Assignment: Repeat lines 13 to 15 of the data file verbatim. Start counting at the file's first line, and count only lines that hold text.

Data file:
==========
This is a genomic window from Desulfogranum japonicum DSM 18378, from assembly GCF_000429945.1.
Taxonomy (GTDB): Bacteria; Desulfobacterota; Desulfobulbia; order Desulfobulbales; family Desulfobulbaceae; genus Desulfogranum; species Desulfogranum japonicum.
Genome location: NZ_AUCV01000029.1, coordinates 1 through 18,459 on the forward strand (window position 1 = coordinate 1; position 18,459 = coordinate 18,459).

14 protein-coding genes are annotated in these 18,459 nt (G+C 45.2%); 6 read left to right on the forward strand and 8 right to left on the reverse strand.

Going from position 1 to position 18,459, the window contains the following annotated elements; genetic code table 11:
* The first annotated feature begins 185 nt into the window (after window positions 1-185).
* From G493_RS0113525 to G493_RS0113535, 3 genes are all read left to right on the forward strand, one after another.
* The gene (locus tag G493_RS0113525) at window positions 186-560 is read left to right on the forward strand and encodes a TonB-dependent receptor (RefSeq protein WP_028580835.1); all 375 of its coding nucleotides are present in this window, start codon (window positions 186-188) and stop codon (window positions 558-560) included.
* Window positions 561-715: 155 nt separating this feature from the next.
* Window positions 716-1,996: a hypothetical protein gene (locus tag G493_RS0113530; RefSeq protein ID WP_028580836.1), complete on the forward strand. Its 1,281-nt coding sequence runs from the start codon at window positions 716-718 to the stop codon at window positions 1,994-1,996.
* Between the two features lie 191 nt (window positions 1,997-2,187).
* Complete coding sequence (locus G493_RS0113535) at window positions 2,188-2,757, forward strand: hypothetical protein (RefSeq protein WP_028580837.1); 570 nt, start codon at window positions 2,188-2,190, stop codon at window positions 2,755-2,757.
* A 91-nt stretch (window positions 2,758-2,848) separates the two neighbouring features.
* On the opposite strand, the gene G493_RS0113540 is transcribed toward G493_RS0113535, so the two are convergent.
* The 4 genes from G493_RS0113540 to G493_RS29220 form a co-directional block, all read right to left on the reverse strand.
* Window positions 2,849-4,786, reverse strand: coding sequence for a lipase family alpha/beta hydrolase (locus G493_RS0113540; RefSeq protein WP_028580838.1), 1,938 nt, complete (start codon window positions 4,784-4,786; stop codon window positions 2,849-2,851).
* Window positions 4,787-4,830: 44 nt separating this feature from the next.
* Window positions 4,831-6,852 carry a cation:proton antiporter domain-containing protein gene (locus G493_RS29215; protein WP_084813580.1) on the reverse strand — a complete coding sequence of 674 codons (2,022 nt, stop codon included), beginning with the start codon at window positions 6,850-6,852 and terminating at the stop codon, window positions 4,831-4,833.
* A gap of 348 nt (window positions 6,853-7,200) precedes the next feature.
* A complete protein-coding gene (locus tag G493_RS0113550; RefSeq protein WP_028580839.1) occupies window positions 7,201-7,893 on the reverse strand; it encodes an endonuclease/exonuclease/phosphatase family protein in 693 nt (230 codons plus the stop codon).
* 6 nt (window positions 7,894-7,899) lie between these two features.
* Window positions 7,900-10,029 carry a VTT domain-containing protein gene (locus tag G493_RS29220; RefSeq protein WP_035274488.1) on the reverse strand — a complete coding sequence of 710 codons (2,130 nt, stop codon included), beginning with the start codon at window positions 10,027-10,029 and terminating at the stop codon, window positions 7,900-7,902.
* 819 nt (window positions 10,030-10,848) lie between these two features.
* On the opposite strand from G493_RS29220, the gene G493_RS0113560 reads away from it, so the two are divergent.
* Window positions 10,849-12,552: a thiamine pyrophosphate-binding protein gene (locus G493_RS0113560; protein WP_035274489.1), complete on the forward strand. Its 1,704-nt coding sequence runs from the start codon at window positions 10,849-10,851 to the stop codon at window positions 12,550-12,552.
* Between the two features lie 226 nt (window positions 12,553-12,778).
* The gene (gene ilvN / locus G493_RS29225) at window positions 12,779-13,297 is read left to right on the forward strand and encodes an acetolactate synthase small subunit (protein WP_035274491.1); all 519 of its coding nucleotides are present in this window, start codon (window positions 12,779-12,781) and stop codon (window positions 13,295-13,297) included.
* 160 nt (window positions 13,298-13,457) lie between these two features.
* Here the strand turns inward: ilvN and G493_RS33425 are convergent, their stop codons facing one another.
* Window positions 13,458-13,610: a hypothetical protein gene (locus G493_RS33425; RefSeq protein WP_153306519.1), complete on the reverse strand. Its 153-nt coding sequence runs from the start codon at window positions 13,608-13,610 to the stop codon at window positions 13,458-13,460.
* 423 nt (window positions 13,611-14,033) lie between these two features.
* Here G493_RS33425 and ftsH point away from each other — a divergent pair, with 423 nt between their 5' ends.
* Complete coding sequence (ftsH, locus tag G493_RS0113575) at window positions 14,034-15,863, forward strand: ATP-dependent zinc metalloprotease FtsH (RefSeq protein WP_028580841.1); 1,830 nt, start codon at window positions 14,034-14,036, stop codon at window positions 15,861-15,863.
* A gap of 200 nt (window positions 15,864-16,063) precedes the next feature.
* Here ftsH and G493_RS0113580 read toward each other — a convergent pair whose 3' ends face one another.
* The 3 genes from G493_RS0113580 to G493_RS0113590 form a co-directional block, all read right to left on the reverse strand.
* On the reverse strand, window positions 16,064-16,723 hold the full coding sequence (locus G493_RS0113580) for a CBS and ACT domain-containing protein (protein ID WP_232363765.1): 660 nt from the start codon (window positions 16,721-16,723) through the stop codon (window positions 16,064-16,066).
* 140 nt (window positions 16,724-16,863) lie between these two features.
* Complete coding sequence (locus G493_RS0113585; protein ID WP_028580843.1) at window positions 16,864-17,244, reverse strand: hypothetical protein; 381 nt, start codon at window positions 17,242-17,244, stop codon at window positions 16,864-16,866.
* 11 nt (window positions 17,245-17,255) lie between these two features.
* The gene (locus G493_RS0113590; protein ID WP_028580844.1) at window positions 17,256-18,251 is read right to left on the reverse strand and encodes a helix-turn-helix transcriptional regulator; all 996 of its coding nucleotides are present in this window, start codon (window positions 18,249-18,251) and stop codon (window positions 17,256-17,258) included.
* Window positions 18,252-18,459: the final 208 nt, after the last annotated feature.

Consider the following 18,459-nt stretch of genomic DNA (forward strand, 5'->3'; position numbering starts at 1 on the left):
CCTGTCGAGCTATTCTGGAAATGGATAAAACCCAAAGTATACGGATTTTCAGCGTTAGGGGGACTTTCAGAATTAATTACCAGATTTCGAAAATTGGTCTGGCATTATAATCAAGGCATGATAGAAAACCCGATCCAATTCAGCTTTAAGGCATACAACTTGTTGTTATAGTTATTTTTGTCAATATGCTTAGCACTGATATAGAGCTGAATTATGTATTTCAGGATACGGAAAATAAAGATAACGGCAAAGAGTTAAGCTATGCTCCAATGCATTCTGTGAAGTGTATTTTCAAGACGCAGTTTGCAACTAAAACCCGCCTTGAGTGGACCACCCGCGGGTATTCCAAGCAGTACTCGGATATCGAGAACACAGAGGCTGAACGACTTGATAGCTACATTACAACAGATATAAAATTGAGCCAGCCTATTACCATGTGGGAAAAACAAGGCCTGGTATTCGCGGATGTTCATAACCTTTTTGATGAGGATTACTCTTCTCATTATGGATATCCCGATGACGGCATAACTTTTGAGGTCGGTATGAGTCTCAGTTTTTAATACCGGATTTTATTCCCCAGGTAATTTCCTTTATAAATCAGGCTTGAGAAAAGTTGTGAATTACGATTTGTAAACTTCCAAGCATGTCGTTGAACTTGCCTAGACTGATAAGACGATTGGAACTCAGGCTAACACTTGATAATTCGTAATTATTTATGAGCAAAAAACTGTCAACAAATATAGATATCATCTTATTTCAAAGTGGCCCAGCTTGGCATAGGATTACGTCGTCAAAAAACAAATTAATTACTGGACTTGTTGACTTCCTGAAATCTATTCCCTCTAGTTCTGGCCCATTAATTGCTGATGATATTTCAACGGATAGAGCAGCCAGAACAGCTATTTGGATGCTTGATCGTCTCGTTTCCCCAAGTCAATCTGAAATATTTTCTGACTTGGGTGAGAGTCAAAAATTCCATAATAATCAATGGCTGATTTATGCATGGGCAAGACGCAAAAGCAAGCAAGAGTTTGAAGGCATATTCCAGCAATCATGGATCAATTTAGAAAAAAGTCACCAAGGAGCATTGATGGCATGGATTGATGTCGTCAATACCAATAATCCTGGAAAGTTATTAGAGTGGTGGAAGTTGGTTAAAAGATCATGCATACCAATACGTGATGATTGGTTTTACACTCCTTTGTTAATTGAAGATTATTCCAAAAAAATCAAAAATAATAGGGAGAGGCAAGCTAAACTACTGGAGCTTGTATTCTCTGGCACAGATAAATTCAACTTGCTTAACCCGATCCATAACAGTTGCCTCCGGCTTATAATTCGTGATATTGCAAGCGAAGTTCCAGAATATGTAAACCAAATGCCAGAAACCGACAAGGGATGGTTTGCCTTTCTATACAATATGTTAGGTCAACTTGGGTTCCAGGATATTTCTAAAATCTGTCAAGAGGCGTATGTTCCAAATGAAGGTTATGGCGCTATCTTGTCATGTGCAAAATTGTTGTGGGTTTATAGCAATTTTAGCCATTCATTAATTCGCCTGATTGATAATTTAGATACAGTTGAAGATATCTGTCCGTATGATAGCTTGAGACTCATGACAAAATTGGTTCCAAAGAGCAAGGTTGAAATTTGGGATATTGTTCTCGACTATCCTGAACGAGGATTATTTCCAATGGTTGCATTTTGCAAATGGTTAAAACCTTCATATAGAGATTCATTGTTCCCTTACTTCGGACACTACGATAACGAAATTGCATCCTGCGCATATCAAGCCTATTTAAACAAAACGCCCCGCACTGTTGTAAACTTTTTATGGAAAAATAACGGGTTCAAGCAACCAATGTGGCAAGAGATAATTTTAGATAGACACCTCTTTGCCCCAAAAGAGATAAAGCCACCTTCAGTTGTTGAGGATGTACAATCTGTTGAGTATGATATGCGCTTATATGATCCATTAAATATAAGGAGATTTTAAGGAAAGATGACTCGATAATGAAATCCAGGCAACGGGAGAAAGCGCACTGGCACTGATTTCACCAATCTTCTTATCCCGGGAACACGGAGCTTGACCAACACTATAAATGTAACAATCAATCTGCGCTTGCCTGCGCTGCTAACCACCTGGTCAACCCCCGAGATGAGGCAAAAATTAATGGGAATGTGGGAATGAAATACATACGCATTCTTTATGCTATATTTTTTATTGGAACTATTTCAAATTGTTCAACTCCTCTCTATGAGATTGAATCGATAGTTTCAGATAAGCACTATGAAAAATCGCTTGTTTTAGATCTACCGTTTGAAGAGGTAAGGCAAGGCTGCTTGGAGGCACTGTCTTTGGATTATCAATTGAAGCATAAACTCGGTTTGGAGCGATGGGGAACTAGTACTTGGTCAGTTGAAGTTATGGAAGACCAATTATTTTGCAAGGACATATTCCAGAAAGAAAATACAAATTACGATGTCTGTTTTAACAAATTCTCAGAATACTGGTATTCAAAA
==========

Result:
* A 91-nt stretch (window positions 2,758-2,848) separates the two neighbouring features.
* On the opposite strand, the gene G493_RS0113540 is transcribed toward G493_RS0113535, so the two are convergent.
* The 4 genes from G493_RS0113540 to G493_RS29220 form a co-directional block, all read right to left on the reverse strand.